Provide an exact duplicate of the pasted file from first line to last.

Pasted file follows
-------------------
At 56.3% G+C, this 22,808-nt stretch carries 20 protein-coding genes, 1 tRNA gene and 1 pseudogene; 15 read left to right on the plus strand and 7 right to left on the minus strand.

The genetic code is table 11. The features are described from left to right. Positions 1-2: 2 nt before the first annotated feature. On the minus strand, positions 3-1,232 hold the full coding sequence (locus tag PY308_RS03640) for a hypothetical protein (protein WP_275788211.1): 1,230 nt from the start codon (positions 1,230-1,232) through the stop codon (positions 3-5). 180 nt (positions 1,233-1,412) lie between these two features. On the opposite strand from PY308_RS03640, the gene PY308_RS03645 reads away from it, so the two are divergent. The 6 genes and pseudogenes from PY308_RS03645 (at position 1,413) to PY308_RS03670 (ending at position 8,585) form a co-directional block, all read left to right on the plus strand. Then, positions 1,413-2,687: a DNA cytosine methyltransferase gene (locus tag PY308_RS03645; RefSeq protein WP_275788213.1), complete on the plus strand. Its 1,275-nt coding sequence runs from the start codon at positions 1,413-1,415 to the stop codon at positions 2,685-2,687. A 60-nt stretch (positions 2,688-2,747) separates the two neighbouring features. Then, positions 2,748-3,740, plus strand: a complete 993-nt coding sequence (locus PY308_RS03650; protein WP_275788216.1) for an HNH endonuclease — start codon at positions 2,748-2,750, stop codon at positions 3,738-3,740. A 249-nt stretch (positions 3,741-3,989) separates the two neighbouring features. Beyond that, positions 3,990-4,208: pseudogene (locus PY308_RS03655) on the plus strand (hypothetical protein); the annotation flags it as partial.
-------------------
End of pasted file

At 56.3% G+C, this 22,808-nt stretch carries 20 protein-coding genes, 1 tRNA gene and 1 pseudogene; 15 read left to right on the plus strand and 7 right to left on the minus strand.

The genetic code is table 11. The features are described from left to right. Positions 1-2: 2 nt before the first annotated feature. On the minus strand, positions 3-1,232 hold the full coding sequence (locus tag PY308_RS03640) for a hypothetical protein (protein WP_275788211.1): 1,230 nt from the start codon (positions 1,230-1,232) through the stop codon (positions 3-5). 180 nt (positions 1,233-1,412) lie between these two features. On the opposite strand from PY308_RS03640, the gene PY308_RS03645 reads away from it, so the two are divergent. The 6 genes and pseudogenes from PY308_RS03645 (at position 1,413) to PY308_RS03670 (ending at position 8,585) form a co-directional block, all read left to right on the plus strand. Then, positions 1,413-2,687: a DNA cytosine methyltransferase gene (locus tag PY308_RS03645; RefSeq protein WP_275788213.1), complete on the plus strand. Its 1,275-nt coding sequence runs from the start codon at positions 1,413-1,415 to the stop codon at positions 2,685-2,687. A 60-nt stretch (positions 2,688-2,747) separates the two neighbouring features. Then, positions 2,748-3,740, plus strand: a complete 993-nt coding sequence (locus PY308_RS03650; protein WP_275788216.1) for an HNH endonuclease — start codon at positions 2,748-2,750, stop codon at positions 3,738-3,740. A 249-nt stretch (positions 3,741-3,989) separates the two neighbouring features. Beyond that, positions 3,990-4,208: pseudogene (locus PY308_RS03655) on the plus strand (hypothetical protein); the annotation flags it as partial.